Not bad at all. That strange glow in the air is a phenomenon they call "sunrise", perhaps you've heard of it? I'm pretty sure the last time I was up this early I was timing labor contractions. But starting my day with that view is almost enough to turn me into a morning person. I even hummed a few bars of "Oh What a Beautiful Mornin'". I had to hum; I was too sleepy to remember any of the words.
Our little adventure started yesterday morning, when we headed out of my city toward Ree's ranch, her meticulous directions clutched in my hand. I have a poor track record with maps (ask Hubs about the Unfortunate Memphis Incident Of 2006), but I figured that surely three college-educated women with a working knowledge of Google Maps could find Ree's place.
We meandered our way through the prettiest patch of Oklahoma I've ever seen--tall trees, rolling hills, winding roads. Then, very suddenly, we crested a ridge, only to find that the curves and hills behind us abruptly opened right up into the wide-open, flat, treeless ranch land ahead. "Girls," I whispered, feeling every bit like Ma Ingalls, "I think we found the prairie."
(I appreciate the beauty of expansive prairie land, especially the giant sky, but--at the same time--I'm strangely unnerved by it, as well. I feel a little "exposed". Perhaps it's a function of growing up in the cozy hillls of Arkansas. Perhaps I am psychologically unable to function without a silhouette of a Target in the horizon. Perhaps I'm just one endless parade of neuroses.)
Ree had mentioned that we'd turn off the main highway and drive "a bit" before we reached the Lodge. So we were picturing, I don't know, maybe a long driveway.
We turned off the main highway, and we drove. And we drove and we drove. And we drove some more. Everywhere, as far as we could see, was beautiful, wide-open, gently rolling prairie. Hardly a tree in site. Just grass. And cows. And an endless amount of blue sky. We were speechless (a rare occurrence) at the vastness and beauty of it. A horse (a horse!), taller than my car, stepped out on the road in front of us, then slowly he sauntered off. Melanie pointed out our next turn, and so I flipped on my turn signal. MY TURN SIGNAL. You know, just in case that one truck we saw 15 miles ago needed to know what we were doing. Suddenly and painfully aware of the "city girl" labels stamped on our foreheads, we started giggling. Then laughing. Then snorting. We were laughing so hard I had to pull the car over. Delirium had set in. (It's prairie madness, I'm sure. Just like the original pioneers, except with an air-conditioned Honda).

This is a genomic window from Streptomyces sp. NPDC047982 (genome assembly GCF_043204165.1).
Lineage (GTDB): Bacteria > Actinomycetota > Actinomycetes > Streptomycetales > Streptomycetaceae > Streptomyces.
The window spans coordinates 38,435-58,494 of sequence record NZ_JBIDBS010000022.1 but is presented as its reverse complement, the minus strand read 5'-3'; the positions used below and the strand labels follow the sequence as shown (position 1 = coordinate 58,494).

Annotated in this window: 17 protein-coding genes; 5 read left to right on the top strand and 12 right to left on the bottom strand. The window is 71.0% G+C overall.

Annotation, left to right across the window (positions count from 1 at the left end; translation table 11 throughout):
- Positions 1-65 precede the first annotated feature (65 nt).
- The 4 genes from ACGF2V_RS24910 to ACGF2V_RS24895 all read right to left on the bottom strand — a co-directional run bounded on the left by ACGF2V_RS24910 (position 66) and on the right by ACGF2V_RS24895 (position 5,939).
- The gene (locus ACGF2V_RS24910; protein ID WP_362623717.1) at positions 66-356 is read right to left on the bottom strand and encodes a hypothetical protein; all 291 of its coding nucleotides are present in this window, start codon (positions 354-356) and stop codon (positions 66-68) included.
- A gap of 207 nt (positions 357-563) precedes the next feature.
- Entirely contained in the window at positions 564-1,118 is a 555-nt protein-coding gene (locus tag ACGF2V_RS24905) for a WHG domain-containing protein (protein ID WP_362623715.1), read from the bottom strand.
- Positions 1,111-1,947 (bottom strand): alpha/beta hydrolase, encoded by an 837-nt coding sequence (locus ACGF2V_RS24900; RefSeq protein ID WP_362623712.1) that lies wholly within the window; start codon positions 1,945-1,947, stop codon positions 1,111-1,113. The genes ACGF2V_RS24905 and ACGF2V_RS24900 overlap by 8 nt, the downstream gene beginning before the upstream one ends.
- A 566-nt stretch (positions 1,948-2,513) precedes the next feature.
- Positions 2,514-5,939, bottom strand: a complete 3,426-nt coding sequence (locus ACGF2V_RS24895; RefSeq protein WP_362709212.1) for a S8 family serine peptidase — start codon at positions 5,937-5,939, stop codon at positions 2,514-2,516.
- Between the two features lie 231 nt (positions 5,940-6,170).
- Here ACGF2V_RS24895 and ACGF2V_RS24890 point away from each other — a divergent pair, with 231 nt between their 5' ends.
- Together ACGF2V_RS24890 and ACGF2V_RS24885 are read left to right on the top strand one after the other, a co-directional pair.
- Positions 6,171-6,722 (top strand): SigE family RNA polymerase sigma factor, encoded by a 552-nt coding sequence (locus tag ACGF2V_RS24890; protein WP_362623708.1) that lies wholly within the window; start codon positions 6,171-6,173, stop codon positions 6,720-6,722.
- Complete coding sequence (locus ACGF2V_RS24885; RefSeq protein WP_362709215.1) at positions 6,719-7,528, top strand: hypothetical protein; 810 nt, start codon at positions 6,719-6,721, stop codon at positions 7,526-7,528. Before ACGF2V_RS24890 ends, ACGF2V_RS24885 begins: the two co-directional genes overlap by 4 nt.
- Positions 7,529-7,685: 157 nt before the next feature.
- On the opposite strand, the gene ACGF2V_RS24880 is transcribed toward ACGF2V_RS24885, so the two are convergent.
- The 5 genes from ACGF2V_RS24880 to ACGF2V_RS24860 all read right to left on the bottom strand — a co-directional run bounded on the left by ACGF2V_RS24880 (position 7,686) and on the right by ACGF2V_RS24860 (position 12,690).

But we forged ahead, meeting up with Ree at the Lodge. She showed up bearing a giant dish full of this--between that and the unhealthy amount of chips and salsa I've eaten in the last 24 hours, Sophie and Melanie may have to roll me home. We spent a quiet afternoon and evening with Ree, laughing and talking and generally discussing The State Of the World (and sighing some sad sighs over this). When we parted last night, she let us know she'd be picking us up at the crack o' dawn this morning to work some cattle. I thought that perhaps "work some cattle" might be ranch-speak for "sit on the deck and read a good book with my feet propped up".
In fact, "work some cattle" is ranch-speak for "work some cattle". Marlboro Man kindly offered to saddle up some horses for us. As tempting as it was to climb up on a horse for my very first time in front of a bunch of professional cowboys, I decided to ride in the car with Ree and Sophie (though Melanie, feeling the need to represent the state of Texas well, gave it a very honorable effort).
Here is the point in this post where I would like to describe to you the morning's events, but my questionable grasp of ranching terminology makes a it a little difficult to communicate. So instead, I'll just tell you that we watched a whole bunch of very strong cowboys do this:
Mostly, we just tried (successfully) to stay out of the way, and we tried (unsuccessfully) not to ask too many questions. Our best source of information was Ree's oldest daughter, who is remarkably well-informed about various and sundry ranch-related issues. When we found ourselves standing in a pen with several newly-branded-and-vaccinated (and understandably cranky) calves, Ree's daughter quietly advised us that "if they run at you, just wave your arms."
If they run at me?
Alrighty. I'll be sure to remember that while I'm dropping to the ground and crying in terror.
It was only shortly thereafter that one calf, especially frustrated by the morning's events, seemed to zero in on Sophie, Melanie and me as the source of all his problems. Is it my imagination, or is he giving us a dirty look?
I thought about telling him to wipe that scowl off his face, but then Ree's daughter told me he weighs three times what I do, so I changed my mind.
Now I'm at the end of this remarkable day (not really at the end, but when you're up at 4:45 a.m., mid-afternoon feels like the end of the day). My feet are propped up on a comfy couch in the Lodge, and I'm looking out over an incredible view. Ree is headed back up this way in a little while to cook for us (oh yes, please!)
Do you think my family would notice if I decided to stay here just a little longer, like, maybe a year or two?
(Ree, Melanie, me and Sophie)